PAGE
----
Valuations Killing Home Sales in Queensland

Valuations Killing Home Sales in Queensland

Valuations Killing Home Sales in Queensland

ADC calls for an urgent review by the State Government of Queensland valuation processes

See Below: Brian Stewart (CEO UDIA QLD) presents the latest housing finance figures and offers his assessment of the problems plaguing Queensland’s property valuation system.

Housing finance upward trend


Latest housing finance figures from the Australian Bureau of Statistics show loans to owner occupiers in Queensland were up 2.0% in the month of March and 5% over the full March quarter (seasonally adjusted) – the second strongest quarterly result in the nation behind Western Australia.

Across Australia, loans to owner occupiers rose just 0.3% in March and are down 1.4% over the full March quarter.

Turning specifically to the new home market, lending for the construction or purchase of new homes in Queensland rose a further 4.7% in March, building on the 22.3% increase observed February.

Growth in Queensland lending and building approvals has clearly outperformed the rest of the nation for a number of months now. With sound economic fundamentals in place, low interest rates and rising confidence, the upward trend in Queensland lending and approvals since late 2011 is likely to continue through 2012 and 2013.

Despite the outlook for increased activity, the industry will continue to be unable to deliver an adequate supply of new housing at affordable prices unless bold planning and taxation reforms are pursued as a matter of urgency by all levels of Government.

Chart 1: Owner Occupier new home lending
Original, Moving quarterly total


Valuations killing home sales in QLD

Whenever two or three industry reps get together these days it takes about 5 minutes for the conversation to turn to the vexed question of valuation of new dwellings for the purposes of obtaining finance. So what are people saying?

  • Real estate agents and developers blame the valuers;
  • Valuers turn ostrich and say that they are simply providing a valuation for a client based on the parameters of the request from the financier, or that the fees paid by Valex for such valuations are at such a low level that valuations are uneconomic to perform in a comprehensive manner;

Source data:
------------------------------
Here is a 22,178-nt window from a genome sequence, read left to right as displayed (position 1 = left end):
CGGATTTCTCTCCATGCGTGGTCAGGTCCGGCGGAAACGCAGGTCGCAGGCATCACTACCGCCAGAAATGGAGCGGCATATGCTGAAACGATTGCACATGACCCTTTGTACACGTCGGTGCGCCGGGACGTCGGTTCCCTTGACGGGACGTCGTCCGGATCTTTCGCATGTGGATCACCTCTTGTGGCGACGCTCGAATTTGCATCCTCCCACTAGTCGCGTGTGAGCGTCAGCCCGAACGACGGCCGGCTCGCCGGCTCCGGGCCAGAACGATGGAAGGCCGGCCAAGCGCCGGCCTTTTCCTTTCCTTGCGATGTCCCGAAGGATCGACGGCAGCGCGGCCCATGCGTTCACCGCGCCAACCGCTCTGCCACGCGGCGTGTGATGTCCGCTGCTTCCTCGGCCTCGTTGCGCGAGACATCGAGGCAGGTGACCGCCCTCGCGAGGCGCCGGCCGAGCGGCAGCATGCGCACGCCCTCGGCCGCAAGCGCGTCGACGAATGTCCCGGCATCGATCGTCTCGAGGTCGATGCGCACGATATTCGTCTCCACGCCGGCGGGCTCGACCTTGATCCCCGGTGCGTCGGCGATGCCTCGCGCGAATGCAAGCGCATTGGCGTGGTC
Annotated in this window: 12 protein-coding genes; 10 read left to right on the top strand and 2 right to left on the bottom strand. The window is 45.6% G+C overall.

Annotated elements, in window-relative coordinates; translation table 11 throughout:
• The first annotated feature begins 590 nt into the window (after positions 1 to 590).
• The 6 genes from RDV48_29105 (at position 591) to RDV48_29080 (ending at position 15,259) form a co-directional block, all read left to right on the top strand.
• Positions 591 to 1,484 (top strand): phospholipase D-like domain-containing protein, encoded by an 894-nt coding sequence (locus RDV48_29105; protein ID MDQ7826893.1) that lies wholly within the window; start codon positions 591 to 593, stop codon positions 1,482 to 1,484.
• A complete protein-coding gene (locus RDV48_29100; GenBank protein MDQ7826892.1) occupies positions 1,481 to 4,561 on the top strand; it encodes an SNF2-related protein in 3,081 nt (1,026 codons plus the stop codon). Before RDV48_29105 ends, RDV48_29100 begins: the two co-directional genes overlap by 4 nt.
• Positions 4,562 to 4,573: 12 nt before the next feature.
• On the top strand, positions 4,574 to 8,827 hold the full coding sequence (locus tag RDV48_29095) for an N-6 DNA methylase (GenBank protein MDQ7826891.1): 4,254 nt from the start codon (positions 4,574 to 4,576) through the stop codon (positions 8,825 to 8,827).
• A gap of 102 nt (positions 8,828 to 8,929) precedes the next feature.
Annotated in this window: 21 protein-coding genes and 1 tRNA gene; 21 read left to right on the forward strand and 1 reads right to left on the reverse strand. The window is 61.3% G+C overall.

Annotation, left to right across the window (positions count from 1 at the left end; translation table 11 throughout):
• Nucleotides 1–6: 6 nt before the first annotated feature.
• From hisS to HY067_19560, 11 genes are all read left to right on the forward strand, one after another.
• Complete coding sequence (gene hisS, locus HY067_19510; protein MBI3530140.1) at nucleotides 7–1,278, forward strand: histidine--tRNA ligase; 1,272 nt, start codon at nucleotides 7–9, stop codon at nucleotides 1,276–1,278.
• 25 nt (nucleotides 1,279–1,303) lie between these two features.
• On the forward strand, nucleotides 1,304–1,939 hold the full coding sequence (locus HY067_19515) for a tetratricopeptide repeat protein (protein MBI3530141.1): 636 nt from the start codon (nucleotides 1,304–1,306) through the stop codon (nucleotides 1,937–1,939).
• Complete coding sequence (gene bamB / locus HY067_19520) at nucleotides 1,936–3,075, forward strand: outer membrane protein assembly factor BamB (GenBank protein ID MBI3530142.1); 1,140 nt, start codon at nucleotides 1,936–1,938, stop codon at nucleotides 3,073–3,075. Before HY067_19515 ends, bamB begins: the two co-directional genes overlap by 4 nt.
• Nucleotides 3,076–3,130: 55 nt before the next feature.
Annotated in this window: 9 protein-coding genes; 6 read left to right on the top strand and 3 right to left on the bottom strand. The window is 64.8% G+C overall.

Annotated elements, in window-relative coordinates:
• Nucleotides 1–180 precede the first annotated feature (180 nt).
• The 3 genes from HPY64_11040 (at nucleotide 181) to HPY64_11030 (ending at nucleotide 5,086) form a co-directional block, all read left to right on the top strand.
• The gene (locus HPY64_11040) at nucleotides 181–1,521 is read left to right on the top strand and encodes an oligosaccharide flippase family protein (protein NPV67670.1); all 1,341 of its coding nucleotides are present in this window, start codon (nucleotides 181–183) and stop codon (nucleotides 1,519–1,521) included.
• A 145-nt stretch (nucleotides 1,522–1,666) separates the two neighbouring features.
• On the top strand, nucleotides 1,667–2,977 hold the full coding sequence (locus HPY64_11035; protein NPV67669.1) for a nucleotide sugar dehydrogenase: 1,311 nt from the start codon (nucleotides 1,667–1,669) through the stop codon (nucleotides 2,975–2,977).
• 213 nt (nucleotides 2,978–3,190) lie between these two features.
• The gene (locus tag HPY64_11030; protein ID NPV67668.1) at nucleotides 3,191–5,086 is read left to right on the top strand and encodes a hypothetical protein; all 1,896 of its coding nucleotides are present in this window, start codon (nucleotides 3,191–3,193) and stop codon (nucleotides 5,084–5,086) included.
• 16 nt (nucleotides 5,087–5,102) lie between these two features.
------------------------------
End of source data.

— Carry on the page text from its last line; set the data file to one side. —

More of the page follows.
• The financiers’ answer is that there are requirements from the mortgage insurers that are imposed on borrowers;
  • And, the mortgage insurers no doubt assert that they are accountable to their shareholders and need to manage risk and that is harder to do in a falling or steady market than it is in a rising market.

In the latter part of last year and the earlier part of this year UDIA (Qld) undertook research funded by sponsorship from SSKB to ascertain what we believed to be the facts and to identify some solutions to the problem.

Contemporaneously the PCA, HIA and MBA started raising this issue on behalf of builders, investors developers and others. A joint working party was established and a multi-party meeting held with representatives of the Australian Bankers Association (ABA) and the Australian Property Institute (API). It was hoped that this meeting would assist in resolving some of the issues and to ascertain more of the facts. And that is what it did to a degree. Further meetings will be held in the future and it is to be hoped that these will resolve some of the difficulties that have yet to be addressed.

So what is the situation, as I see it, and what needs to be done to address it?

Read Brian’s full discussion here
Download the Valuations paper here
Brian Stewart
Chief Executive and General Counsel